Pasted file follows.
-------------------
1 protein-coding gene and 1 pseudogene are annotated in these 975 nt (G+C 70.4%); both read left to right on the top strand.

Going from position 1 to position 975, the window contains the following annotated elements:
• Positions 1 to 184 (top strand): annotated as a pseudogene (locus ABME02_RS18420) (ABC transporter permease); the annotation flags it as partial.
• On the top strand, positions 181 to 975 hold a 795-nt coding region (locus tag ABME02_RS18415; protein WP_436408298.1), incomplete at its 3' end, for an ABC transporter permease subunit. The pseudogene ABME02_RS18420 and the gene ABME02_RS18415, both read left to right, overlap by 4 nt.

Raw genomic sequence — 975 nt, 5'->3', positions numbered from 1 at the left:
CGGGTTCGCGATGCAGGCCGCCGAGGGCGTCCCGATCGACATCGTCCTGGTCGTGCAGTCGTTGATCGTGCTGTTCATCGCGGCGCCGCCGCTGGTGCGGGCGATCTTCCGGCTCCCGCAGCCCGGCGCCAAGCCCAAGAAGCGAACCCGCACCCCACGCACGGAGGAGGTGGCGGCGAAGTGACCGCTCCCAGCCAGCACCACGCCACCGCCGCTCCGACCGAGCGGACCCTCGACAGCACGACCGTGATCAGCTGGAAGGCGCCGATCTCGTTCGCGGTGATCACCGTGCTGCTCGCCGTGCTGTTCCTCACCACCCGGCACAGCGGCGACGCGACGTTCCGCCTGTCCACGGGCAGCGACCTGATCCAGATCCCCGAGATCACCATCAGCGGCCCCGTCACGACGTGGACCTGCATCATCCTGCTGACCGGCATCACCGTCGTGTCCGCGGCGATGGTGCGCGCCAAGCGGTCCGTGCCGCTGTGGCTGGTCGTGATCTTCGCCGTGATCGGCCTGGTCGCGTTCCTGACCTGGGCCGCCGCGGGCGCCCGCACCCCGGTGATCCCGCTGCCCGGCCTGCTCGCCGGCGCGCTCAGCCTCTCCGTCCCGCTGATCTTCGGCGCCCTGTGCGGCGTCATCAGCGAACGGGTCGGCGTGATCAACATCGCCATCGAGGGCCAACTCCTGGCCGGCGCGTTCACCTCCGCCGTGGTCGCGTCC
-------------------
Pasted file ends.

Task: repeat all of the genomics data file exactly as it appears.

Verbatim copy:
1 protein-coding gene and 1 pseudogene are annotated in these 975 nt (G+C 70.4%); both read left to right on the top strand.

Going from position 1 to position 975, the window contains the following annotated elements:
• Positions 1 to 184 (top strand): annotated as a pseudogene (locus ABME02_RS18420) (ABC transporter permease); the annotation flags it as partial.
• On the top strand, positions 181 to 975 hold a 795-nt coding region (locus tag ABME02_RS18415; protein WP_436408298.1), incomplete at its 3' end, for an ABC transporter permease subunit. The pseudogene ABME02_RS18420 and the gene ABME02_RS18415, both read left to right, overlap by 4 nt.

Raw genomic sequence — 975 nt, 5'->3', positions numbered from 1 at the left:
CGGGTTCGCGATGCAGGCCGCCGAGGGCGTCCCGATCGACATCGTCCTGGTCGTGCAGTCGTTGATCGTGCTGTTCATCGCGGCGCCGCCGCTGGTGCGGGCGATCTTCCGGCTCCCGCAGCCCGGCGCCAAGCCCAAGAAGCGAACCCGCACCCCACGCACGGAGGAGGTGGCGGCGAAGTGACCGCTCCCAGCCAGCACCACGCCACCGCCGCTCCGACCGAGCGGACCCTCGACAGCACGACCGTGATCAGCTGGAAGGCGCCGATCTCGTTCGCGGTGATCACCGTGCTGCTCGCCGTGCTGTTCCTCACCACCCGGCACAGCGGCGACGCGACGTTCCGCCTGTCCACGGGCAGCGACCTGATCCAGATCCCCGAGATCACCATCAGCGGCCCCGTCACGACGTGGACCTGCATCATCCTGCTGACCGGCATCACCGTCGTGTCCGCGGCGATGGTGCGCGCCAAGCGGTCCGTGCCGCTGTGGCTGGTCGTGATCTTCGCCGTGATCGGCCTGGTCGCGTTCCTGACCTGGGCCGCCGCGGGCGCCCGCACCCCGGTGATCCCGCTGCCCGGCCTGCTCGCCGGCGCGCTCAGCCTCTCCGTCCCGCTGATCTTCGGCGCCCTGTGCGGCGTCATCAGCGAACGGGTCGGCGTGATCAACATCGCCATCGAGGGCCAACTCCTGGCCGGCGCGTTCACCTCCGCCGTGGTCGCGTCC